Friday, December 01, 2006

Beating the Competition

Found a really interesting report whilst at work, from Grant Thornton. Its all about what factors are important to businesses, and which ones seperate fast growing, slow growing and static. Looking at it I found plenty of useful bits of information related to marketing and advertising, so please allow me to ramble about those I can remember now im home...

Having a strong brand was only the 4th contributing factor to high growth businesses, price was 10th, and a genuine USP was only 12th. Does this not appear to go slightly out of sync with what we hear about unique selling points being so important?

Alysoun Stewart, Director, Commercial and Strategic Solutions at Grant Thornton.
“Our observations suggest that the Fast Growth Businesses know that customers buy the ‘experience’, even though the product or service may not be hugely different from what they can get more cheaply down the road. This is a key factor in creating differentiation and
enticing customers to buy-in emotionally to their brand.”

It seems unusual that this survey clearly shows flexible businesses grow faster, yet most of what I hear about clients from agencies is that they are completely unflexible. Maybe if they treated their advertising in the same way as their customers (after all, thats who it is for) they might end up with better ads.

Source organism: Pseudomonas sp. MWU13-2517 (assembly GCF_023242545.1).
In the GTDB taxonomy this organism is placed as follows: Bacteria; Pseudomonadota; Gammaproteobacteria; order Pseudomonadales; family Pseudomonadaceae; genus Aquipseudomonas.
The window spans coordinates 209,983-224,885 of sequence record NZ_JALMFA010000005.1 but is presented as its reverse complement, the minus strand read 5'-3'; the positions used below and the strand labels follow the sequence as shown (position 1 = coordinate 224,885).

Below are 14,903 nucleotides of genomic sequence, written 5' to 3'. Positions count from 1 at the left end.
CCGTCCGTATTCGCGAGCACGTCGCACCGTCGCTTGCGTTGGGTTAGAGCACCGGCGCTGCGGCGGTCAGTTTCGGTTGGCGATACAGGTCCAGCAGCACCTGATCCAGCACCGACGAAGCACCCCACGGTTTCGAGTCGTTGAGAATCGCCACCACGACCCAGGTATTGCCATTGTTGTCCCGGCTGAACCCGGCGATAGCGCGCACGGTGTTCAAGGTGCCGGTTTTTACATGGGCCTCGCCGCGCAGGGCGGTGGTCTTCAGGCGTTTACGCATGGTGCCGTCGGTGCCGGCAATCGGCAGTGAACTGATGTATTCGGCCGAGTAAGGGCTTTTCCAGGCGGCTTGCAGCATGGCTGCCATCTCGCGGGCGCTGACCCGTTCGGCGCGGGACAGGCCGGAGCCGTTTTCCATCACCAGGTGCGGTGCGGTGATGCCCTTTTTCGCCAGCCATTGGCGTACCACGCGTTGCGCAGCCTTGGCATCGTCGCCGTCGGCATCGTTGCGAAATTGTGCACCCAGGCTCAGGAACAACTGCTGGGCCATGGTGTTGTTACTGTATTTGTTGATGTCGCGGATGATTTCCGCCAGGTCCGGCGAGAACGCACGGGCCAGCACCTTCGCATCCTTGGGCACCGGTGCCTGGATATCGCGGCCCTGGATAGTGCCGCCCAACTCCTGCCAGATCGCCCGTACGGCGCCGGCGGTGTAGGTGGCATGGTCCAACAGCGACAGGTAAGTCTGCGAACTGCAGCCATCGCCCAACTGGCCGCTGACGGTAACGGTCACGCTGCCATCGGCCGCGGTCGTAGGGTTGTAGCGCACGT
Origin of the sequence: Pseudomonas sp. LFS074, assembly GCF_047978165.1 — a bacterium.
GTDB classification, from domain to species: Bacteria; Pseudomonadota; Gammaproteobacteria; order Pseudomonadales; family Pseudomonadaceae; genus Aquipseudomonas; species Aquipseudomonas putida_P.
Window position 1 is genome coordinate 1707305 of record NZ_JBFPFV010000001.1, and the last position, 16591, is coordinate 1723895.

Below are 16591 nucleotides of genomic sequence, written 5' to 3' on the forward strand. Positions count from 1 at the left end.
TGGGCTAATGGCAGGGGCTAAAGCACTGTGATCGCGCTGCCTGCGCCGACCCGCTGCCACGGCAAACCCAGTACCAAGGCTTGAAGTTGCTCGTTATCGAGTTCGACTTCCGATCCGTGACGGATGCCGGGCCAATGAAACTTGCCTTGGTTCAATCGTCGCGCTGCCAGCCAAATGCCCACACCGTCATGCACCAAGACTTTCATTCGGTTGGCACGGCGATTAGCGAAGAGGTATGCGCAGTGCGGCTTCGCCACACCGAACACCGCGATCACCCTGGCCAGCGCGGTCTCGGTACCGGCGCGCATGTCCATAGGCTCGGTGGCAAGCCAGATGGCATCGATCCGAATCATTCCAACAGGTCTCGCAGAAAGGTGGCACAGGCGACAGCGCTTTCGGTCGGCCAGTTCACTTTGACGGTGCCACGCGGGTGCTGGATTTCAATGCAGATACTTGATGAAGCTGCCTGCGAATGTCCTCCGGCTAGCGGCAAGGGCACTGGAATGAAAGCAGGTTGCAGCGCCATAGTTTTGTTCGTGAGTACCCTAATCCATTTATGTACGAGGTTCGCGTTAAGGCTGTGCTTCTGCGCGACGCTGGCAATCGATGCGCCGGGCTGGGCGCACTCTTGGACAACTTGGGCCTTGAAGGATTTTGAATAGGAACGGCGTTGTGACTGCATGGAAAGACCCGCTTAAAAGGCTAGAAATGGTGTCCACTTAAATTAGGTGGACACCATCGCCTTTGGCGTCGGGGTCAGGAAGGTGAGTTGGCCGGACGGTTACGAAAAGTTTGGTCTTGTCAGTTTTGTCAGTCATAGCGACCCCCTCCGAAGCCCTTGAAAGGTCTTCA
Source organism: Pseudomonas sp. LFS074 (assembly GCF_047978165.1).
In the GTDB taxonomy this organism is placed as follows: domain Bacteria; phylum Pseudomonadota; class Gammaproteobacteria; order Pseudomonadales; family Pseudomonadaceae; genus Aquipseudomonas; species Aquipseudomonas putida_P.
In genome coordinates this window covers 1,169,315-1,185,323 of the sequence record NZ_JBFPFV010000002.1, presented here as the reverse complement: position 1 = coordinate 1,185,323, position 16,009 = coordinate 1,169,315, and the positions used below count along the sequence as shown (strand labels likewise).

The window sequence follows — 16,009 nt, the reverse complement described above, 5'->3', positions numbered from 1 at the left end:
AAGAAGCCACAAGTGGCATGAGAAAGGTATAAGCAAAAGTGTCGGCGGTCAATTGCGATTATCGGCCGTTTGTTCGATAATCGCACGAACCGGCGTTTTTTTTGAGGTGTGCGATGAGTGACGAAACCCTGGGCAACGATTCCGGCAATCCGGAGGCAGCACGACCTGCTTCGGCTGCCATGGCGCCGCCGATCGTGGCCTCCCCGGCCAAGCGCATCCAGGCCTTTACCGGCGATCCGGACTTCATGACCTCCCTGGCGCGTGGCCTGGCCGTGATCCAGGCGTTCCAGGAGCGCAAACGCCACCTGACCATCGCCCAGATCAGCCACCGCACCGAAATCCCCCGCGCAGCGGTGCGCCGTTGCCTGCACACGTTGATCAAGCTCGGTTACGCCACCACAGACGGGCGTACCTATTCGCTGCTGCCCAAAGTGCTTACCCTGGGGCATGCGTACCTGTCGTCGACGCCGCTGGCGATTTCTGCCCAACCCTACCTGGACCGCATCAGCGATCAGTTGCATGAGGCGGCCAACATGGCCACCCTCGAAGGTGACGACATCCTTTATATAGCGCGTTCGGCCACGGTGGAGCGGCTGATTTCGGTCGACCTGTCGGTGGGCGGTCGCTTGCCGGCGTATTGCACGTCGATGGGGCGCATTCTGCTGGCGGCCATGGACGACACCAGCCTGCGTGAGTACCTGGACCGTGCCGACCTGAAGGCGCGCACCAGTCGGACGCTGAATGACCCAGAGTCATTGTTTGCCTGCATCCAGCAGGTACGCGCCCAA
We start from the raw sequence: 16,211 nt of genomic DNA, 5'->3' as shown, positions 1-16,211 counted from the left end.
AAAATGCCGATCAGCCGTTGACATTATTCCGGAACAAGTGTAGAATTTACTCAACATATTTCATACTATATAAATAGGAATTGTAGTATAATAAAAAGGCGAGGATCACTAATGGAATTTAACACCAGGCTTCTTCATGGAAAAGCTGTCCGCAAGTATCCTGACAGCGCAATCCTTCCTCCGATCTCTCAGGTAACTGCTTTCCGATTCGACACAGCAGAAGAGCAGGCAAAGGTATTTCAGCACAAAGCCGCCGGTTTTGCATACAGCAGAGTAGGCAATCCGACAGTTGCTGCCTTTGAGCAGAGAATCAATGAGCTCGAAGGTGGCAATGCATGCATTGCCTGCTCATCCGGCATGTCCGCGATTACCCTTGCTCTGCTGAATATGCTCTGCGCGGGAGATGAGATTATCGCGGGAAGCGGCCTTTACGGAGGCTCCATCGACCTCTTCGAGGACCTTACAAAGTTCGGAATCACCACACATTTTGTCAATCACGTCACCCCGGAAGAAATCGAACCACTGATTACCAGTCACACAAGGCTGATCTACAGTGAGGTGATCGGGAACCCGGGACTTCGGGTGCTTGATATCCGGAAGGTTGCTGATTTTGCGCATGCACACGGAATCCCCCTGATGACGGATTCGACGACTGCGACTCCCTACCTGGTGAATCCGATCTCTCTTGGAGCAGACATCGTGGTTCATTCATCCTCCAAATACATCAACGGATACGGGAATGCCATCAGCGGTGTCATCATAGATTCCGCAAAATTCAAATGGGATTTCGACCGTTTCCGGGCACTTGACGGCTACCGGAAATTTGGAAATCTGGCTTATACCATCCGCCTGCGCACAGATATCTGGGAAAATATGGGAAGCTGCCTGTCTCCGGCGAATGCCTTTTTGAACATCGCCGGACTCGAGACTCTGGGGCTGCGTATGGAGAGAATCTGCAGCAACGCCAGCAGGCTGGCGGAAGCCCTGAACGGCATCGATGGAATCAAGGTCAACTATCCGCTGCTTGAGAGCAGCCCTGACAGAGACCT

Also unusual. Businesses that said their branding was the main thing that made them better than their competition were static. Is that due to static businesses being more established brands who have run out of growth? Or is it managers who think they understand their brand when it actually is failing to speak to people? But then... those same static business say that weak marketing and communications is the second biggest factor holding them back. Sounds like bad management and failure to understand branding and marketing to me.

A big point was: "It is the value proposition behind the brand, rather than the brand itself that high growth businesses focus on."

Another thing, there was almost no difference in the importance of "creative marketing" between the growth ranges.

The big tips they gave for businesses was to understand the customer and what they want. I couldnt agree more. If only more brands did.


Anonymous said...

The only thing I'd add is that it's important to not just look at what the consumer wants interms of your product, but also interms of their life - from hopes and dreams to fears and concerns - because that's when the magic can really happen because you're able to tap into cultural needs as well as consumer ones.

Doing this also ensures companies can't do whatever they want because they've 'interpreted' consumer comments into what they want to hear.

The Editor said...
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Anonymous said...

I thought it was really interesting to see this side of the viewpoint.

If only more companies listened and learned instead of interpreting, maybe a lot more campaigns and brand messages would be effective.